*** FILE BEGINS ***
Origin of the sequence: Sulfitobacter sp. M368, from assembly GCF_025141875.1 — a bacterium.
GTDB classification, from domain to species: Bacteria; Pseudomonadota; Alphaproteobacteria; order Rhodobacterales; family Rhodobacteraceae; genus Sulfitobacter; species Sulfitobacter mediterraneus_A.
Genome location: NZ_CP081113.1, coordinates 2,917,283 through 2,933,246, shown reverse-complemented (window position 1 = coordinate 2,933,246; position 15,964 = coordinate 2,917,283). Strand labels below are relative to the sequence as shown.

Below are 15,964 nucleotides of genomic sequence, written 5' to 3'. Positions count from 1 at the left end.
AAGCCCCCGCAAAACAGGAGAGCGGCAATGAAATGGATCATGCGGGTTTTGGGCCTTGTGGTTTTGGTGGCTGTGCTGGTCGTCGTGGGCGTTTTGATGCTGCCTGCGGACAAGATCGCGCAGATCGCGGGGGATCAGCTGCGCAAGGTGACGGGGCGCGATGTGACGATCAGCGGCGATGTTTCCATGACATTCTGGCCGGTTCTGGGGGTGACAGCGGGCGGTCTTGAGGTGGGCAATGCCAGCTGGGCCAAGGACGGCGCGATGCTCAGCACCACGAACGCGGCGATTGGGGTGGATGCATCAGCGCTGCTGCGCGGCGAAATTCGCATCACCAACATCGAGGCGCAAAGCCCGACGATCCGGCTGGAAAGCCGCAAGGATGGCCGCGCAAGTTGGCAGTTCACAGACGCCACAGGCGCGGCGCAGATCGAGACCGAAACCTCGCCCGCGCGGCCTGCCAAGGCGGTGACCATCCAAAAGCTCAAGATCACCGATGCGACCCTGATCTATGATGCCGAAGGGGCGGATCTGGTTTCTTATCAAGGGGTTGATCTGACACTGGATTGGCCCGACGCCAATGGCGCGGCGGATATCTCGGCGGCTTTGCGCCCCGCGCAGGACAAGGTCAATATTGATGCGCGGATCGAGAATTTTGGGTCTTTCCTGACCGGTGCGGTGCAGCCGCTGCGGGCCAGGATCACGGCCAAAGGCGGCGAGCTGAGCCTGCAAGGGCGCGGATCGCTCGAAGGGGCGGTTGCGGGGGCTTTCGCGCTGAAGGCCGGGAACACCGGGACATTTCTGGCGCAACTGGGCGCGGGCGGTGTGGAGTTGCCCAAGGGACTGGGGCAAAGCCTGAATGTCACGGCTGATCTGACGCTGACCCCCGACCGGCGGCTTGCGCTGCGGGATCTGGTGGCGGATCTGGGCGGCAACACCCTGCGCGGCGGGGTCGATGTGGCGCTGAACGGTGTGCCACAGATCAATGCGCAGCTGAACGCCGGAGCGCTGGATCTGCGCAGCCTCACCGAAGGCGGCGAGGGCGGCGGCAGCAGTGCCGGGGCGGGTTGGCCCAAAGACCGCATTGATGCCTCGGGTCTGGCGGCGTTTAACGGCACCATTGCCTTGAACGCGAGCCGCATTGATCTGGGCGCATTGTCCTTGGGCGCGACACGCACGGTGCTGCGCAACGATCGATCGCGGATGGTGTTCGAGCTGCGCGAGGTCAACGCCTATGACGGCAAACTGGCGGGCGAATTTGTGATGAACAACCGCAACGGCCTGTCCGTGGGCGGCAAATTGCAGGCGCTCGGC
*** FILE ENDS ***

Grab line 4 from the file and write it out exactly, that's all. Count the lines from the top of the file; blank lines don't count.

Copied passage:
Below are 15,964 nucleotides of genomic sequence, written 5' to 3'. Positions count from 1 at the left end.